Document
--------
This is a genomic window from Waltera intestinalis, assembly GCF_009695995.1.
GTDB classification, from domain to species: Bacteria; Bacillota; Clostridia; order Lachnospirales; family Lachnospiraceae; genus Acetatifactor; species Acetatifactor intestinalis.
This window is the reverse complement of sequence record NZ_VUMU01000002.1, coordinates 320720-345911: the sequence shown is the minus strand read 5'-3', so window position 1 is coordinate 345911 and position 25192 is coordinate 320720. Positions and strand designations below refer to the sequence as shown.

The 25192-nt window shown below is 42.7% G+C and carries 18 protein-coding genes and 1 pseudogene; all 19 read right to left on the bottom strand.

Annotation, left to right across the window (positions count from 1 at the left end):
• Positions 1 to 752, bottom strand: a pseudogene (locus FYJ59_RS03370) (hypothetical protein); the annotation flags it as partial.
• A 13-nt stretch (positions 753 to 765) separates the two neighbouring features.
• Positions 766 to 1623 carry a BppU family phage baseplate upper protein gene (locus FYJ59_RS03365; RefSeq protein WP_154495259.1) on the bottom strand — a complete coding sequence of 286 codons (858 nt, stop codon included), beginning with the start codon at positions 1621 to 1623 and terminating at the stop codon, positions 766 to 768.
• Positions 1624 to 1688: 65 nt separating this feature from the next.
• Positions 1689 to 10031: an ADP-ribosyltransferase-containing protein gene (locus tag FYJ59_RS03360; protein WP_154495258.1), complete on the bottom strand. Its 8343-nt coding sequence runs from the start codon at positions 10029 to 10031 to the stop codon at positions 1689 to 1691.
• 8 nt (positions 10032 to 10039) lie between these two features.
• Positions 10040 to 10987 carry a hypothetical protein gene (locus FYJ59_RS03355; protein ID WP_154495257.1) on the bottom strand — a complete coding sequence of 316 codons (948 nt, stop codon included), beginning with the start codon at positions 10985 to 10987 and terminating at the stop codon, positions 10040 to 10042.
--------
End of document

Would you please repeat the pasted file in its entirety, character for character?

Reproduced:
This is a genomic window from Waltera intestinalis, assembly GCF_009695995.1.
GTDB classification, from domain to species: Bacteria; Bacillota; Clostridia; order Lachnospirales; family Lachnospiraceae; genus Acetatifactor; species Acetatifactor intestinalis.
This window is the reverse complement of sequence record NZ_VUMU01000002.1, coordinates 320720-345911: the sequence shown is the minus strand read 5'-3', so window position 1 is coordinate 345911 and position 25192 is coordinate 320720. Positions and strand designations below refer to the sequence as shown.

The 25192-nt window shown below is 42.7% G+C and carries 18 protein-coding genes and 1 pseudogene; all 19 read right to left on the bottom strand.

Annotation, left to right across the window (positions count from 1 at the left end):
• Positions 1 to 752, bottom strand: a pseudogene (locus FYJ59_RS03370) (hypothetical protein); the annotation flags it as partial.
• A 13-nt stretch (positions 753 to 765) separates the two neighbouring features.
• Positions 766 to 1623 carry a BppU family phage baseplate upper protein gene (locus FYJ59_RS03365; RefSeq protein WP_154495259.1) on the bottom strand — a complete coding sequence of 286 codons (858 nt, stop codon included), beginning with the start codon at positions 1621 to 1623 and terminating at the stop codon, positions 766 to 768.
• Positions 1624 to 1688: 65 nt separating this feature from the next.
• Positions 1689 to 10031: an ADP-ribosyltransferase-containing protein gene (locus tag FYJ59_RS03360; protein WP_154495258.1), complete on the bottom strand. Its 8343-nt coding sequence runs from the start codon at positions 10029 to 10031 to the stop codon at positions 1689 to 1691.
• 8 nt (positions 10032 to 10039) lie between these two features.
• Positions 10040 to 10987 carry a hypothetical protein gene (locus FYJ59_RS03355; protein ID WP_154495257.1) on the bottom strand — a complete coding sequence of 316 codons (948 nt, stop codon included), beginning with the start codon at positions 10985 to 10987 and terminating at the stop codon, positions 10040 to 10042.